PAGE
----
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Fin whale (Balaenoptera edeni)

Fin whale: It is similar in appearance to the Balaenoptera physalus, although is smaller and more robust and has a unique feature in the Family, which are the three dorsal ridges instead of a central one. The length in males is 13.7 m and in females 14.5 m, with a maximum length of 15 m. The back is dark bluish gray to metallic gray, with lighter flanks and pale throat and belly.

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Balaenoptera edeni, also known as Bryde’s or Bryde’s whale, is a species of baleen whale found in tropical and subtropical waters around the world. It is one of the smallest whales of the genus Balaenoptera, with an average length of 12-14 metres and a weight of 13-23 tonnes.

The Bryde’s whale has a long, slender body with a small, narrow head. Their colouring varies from dark grey to grey-brown, and they have a series of throat folds that expand when feeding. They feed on a variety of prey, including krill, small crustaceans and fish.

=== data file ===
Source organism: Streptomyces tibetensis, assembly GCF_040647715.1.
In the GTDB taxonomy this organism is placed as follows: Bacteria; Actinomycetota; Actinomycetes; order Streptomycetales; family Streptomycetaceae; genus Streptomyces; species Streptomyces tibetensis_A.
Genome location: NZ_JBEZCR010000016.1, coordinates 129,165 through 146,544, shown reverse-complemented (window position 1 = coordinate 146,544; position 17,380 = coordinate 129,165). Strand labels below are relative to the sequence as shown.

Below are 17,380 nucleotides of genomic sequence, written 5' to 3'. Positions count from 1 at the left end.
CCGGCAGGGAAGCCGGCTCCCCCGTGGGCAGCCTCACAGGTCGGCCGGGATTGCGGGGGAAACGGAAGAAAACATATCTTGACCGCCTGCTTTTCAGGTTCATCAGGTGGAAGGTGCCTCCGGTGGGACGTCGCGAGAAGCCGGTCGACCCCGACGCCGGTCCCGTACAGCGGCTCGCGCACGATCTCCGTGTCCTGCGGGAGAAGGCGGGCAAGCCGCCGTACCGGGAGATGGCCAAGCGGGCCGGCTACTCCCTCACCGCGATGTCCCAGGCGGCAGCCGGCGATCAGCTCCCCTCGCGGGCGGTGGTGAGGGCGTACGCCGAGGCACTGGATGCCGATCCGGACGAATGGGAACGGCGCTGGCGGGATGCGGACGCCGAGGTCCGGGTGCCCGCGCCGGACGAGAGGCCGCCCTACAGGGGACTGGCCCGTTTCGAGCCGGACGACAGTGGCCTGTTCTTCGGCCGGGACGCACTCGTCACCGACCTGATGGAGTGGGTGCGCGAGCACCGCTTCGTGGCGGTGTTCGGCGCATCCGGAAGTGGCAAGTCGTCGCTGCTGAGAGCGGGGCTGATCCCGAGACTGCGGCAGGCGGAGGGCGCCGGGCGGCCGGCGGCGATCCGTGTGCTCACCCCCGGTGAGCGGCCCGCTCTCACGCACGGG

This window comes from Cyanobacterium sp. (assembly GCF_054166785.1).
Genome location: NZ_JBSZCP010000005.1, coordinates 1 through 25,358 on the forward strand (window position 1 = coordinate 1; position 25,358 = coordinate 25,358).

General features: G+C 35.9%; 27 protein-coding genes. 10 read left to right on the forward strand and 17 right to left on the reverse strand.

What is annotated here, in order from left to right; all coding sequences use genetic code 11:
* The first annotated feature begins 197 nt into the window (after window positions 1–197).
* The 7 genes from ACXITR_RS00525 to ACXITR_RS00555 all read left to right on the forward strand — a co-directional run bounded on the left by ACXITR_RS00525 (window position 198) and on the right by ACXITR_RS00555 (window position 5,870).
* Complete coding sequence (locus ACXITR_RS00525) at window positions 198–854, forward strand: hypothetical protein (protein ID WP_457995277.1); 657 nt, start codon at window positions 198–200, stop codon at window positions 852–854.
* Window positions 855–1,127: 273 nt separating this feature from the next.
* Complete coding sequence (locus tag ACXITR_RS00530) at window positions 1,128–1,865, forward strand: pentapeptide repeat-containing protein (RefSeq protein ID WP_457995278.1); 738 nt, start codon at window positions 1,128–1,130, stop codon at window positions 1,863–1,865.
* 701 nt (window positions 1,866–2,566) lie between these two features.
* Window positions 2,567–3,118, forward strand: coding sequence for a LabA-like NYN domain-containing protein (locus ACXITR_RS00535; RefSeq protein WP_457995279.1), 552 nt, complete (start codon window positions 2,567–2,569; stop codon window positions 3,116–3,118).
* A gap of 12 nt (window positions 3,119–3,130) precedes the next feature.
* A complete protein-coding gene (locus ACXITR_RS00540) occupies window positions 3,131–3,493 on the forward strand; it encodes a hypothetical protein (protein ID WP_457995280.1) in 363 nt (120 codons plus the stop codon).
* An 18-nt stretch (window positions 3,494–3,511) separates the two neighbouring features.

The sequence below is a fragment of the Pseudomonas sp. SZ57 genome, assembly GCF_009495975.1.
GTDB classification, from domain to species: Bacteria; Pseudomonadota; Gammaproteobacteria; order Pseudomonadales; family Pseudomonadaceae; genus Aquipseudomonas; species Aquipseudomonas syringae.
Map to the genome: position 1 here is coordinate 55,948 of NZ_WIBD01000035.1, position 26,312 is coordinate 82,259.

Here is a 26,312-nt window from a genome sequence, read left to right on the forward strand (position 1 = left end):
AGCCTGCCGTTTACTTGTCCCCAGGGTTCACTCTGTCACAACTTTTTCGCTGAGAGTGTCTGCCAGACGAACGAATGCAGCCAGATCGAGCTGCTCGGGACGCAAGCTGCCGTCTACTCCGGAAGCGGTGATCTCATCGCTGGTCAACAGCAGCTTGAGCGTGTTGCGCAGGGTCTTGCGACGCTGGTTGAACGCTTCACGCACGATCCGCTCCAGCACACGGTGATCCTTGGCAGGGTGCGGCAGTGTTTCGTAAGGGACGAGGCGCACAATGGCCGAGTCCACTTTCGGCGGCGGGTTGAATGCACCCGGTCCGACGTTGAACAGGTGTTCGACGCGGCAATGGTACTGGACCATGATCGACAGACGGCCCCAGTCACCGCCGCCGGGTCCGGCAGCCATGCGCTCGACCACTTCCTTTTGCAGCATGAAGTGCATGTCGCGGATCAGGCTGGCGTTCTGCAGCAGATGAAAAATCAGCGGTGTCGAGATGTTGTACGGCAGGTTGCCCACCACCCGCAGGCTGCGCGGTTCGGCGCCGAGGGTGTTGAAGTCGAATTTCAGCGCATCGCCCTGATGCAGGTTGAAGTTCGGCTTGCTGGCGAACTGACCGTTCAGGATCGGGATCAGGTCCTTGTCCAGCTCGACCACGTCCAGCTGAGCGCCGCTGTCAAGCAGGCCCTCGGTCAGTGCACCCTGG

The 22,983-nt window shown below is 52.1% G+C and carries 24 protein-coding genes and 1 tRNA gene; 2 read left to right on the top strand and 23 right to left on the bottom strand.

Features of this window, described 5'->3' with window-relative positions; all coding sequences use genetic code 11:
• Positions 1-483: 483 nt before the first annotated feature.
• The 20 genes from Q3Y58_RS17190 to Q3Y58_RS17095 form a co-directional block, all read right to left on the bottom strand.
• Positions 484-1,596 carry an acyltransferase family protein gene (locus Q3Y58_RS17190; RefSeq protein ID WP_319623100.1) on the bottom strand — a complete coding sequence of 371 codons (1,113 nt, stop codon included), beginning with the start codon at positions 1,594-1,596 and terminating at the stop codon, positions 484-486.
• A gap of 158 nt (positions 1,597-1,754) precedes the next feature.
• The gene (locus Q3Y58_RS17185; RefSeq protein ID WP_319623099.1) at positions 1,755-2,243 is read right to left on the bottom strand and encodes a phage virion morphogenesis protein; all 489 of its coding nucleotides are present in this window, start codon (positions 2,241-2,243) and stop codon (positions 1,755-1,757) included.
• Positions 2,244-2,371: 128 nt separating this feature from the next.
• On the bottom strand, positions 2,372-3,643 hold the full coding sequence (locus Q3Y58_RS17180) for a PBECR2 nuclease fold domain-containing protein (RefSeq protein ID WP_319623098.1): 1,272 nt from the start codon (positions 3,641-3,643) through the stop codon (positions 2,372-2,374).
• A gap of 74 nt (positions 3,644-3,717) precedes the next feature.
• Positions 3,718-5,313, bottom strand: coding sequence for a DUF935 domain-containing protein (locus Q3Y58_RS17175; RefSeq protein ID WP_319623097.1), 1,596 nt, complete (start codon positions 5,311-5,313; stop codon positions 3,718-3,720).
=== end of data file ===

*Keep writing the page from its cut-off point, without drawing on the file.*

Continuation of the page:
These whales are solitary animals or are found in pairs, but are known to gather in feeding groups where there is a large amount of prey. They are often seen jumping and performing acrobatics out of the water.

Is an endangered species due to commercial hunting in the past, as well as bycatch in fishing nets and ocean pollution. The species is also vulnerable to declining prey availability due to overfishing. Conservation efforts, including bans on commercial hunting and the creation of marine protected areas, have helped stabilise fin whale populations in some areas.